Wines of the Week: Longview & Celler del Roure

Longview 2015 Nebbiolo Saturnus Adelaide Hills   93
Celler del Roure 2021 Blanc de Mandó Rosado Les Prunes Moxient Valencia 92
by Ian D’Agata

Longview 2015 Nebbiolo Saturnus Adelaide Hills              93

Medium red-ruby with a garnet rim. Boasts deep, complex aromas of dark cherry, tobacco, violet, crushed stones, and tar, with a balsamic undertone. Rich and ripe in the mouth, but with an elegantly austere quality to its pure red and black fruit, Oriental wood, and herb flavours thanks to harmonious acidity that gives this a welcome light on its feet quality. This fills the mouth nicely leaving a lingering echo of savoury spices, earth, and fruit nuances framed by very polished tannins. Ready to drink now, but this will age another six to eight years in a good cellar without any problems. Aged in old French oak barrels, and bottled unfined and unfiltered, this delicious red wine is at once dense and light on its feet, splendidly showcasing just how good some, not all, New World Nebbiolo wines can be: and though I don’t find the “roses and tar” signatures of the variety to be quite as strong in this wine as others have described, it doesn’t lessen the fact that this is an excellent and very recognizable Nebbiolo wine even though it is made in the Adelaide Hills area of Australia, not the Langhe. Well done! Longview is family-run winery where siblings Peter and Mark Saturno (hence the ‘saturnus’ in the wine’s name) are in charge and making a number of noteworthy wines from some Italian grape varieties (including numerous Nebbiolo clones) besides classic Australian staples like Syrah (Shiraz), Cabernet Sauvignon, Riesling and Chardonnay. I’d say converting the old dairy farm into a winery has proven to be a highly successful move. Drinking window: 2023-2031.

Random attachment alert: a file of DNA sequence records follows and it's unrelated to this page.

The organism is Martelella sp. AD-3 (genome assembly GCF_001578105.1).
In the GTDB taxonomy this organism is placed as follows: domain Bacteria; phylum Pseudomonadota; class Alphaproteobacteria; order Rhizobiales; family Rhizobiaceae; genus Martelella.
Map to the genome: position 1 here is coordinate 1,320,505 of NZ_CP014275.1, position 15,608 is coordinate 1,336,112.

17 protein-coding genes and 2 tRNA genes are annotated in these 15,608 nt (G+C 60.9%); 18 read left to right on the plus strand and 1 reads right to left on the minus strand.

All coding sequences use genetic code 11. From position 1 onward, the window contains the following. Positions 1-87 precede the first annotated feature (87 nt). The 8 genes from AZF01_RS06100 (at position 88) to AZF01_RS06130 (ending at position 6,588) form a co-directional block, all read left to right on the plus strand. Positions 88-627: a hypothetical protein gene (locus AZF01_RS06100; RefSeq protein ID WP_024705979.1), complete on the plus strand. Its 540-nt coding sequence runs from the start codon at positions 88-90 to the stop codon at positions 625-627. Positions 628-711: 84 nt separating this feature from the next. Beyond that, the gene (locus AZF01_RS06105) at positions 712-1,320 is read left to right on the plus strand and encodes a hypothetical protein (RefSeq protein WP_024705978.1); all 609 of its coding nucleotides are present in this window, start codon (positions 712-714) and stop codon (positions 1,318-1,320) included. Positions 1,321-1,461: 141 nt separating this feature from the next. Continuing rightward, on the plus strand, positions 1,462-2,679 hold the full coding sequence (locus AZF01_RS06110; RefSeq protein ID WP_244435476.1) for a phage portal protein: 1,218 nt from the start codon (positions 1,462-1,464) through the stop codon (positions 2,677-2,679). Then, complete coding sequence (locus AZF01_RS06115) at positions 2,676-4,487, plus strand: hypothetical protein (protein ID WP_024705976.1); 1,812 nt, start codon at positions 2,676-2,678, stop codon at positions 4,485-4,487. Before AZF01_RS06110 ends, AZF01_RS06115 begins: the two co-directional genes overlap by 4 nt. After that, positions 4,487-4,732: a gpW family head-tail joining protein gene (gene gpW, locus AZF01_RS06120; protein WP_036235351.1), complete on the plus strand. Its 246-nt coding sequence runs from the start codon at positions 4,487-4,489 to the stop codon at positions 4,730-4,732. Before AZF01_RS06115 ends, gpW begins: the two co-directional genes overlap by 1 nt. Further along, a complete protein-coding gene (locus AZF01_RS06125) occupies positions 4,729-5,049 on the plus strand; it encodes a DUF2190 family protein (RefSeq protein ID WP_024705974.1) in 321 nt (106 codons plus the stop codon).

Celler del Roure 2021 Blanc de Mandó Rosado Les Prunes Moxient Valencia                  92

Bright very pale pink. Perfumed aromas and flavours of fresh citrus and pink flowers are lifted by noteworthy mineral cut. Very fresh and juicy, with hints of hawthorn and cranberry lingering nicely on the strongly mineral, crisp and long finish. This is a very distinct rosé (rosado, in Spanish) wine that is about as far removed from the pear drop-, banana-, and bubble gum-endowed pink wines of today as you can imagine. It’s best drunk soon after the vintage for maximum enjoyment (in my experience this lovely wine does not gain much by prolonged bottle age). Made from biodynamically farmed vines growing in the Moxient hills not far from Valencia, this is made with one of Spain’s rarest native red grapes, Mandó that was essentially saved from extinction by Celler del Roure. The grapes are gently pressed (and even though there is no maceration or skin contact, the juice still comes out pink); the must is fermented with natural yeasts in stainless steel tanks, then aged for six months (partly in buried amphoras). Anwhile it ahs been written that Mandó is the same grape as Garró and Mandón, I point out all these grapes have lived and adapted for centuries in specific pockets of the Spanish countryside and have adapted to those specific environments. This means that they are therefore best thought of as distinct varieties, or, at the very least, as biotypes of the same grape variety (referring to the locally-grown old vines). The wines of each will differ ever so slightly because they reflect the genetic and phenotypic differences of each grapevine. Drinking window: 2023-2025.


Ian D'Agata

Editor-in-Chief of Terroir Sense Wine Review
President of Terroir Sense Academy
Vice President of Association Internationale des Terroirs
Chief Scientific Officer of TasteSpirit

Ian D’Agata has been writing and educating about wines for over thirty years. Internationally recognized as an distinguished expert, critic and writer on many wine regions, his two most recent, award winning books Native Wine Grapes of Italy and Italy's Native Wine Grape Terroirs (both published by University of California Press) are widely viewed as the "state of the art" textbooks on the subject. The former book won the Louis Roederer International Wine Awards Book of the Year in 2015 and was ranked as the top wine books of the year for the Los Angeles Times, the Financial Times and the New York Times, while the latter was named among the best wine books of the year by Food & Wine Magazine and the NY Times.

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Ian D'Agata